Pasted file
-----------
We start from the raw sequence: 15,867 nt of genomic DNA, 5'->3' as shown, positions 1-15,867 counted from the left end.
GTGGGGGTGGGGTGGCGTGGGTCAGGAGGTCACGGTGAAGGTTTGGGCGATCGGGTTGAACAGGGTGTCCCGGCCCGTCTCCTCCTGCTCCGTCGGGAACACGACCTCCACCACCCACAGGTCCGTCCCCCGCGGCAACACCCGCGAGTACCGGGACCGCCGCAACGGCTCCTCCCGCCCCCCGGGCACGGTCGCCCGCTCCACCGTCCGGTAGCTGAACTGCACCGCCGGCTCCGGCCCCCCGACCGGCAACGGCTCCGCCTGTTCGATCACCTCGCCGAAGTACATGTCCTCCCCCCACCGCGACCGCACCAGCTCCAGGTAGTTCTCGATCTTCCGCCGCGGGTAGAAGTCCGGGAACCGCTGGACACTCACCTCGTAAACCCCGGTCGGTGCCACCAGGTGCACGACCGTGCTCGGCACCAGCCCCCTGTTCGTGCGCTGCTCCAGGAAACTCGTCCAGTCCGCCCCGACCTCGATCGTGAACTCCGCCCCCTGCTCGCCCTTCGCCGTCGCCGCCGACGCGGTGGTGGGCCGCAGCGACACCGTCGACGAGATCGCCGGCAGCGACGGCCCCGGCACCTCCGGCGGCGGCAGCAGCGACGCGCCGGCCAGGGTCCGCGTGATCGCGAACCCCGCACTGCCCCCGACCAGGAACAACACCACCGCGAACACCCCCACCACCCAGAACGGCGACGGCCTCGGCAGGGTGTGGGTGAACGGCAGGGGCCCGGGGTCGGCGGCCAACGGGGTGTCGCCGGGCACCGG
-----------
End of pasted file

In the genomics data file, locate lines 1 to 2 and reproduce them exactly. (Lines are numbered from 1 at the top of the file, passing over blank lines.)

We start from the raw sequence: 15,867 nt of genomic DNA, 5'->3' as shown, positions 1-15,867 counted from the left end.
GTGGGGGTGGGGTGGCGTGGGTCAGGAGGTCACGGTGAAGGTTTGGGCGATCGGGTTGAACAGGGTGTCCCGGCCCGTCTCCTCCTGCTCCGTCGGGAACACGACCTCCACCACCCACAGGTCCGTCCCCCGCGGCAACACCCGCGAGTACCGGGACCGCCGCAACGGCTCCTCCCGCCCCCCGGGCACGGTCGCCCGCTCCACCGTCCGGTAGCTGAACTGCACCGCCGGCTCCGGCCCCCCGACCGGCAACGGCTCCGCCTGTTCGATCACCTCGCCGAAGTACATGTCCTCCCCCCACCGCGACCGCACCAGCTCCAGGTAGTTCTCGATCTTCCGCCGCGGGTAGAAGTCCGGGAACCGCTGGACACTCACCTCGTAAACCCCGGTCGGTGCCACCAGGTGCACGACCGTGCTCGGCACCAGCCCCCTGTTCGTGCGCTGCTCCAGGAAACTCGTCCAGTCCGCCCCGACCTCGATCGTGAACTCCGCCCCCTGCTCGCCCTTCGCCGTCGCCGCCGACGCGGTGGTGGGCCGCAGCGACACCGTCGACGAGATCGCCGGCAGCGACGGCCCCGGCACCTCCGGCGGCGGCAGCAGCGACGCGCCGGCCAGGGTCCGCGTGATCGCGAACCCCGCACTGCCCCCGACCAGGAACAACACCACCGCGAACACCCCCACCACCCAGAACGGCGACGGCCTCGGCAGGGTGTGGGTGAACGGCAGGGGCCCGGGGTCGGCGGCCAACGGGGTGTCGCCGGGCACCGG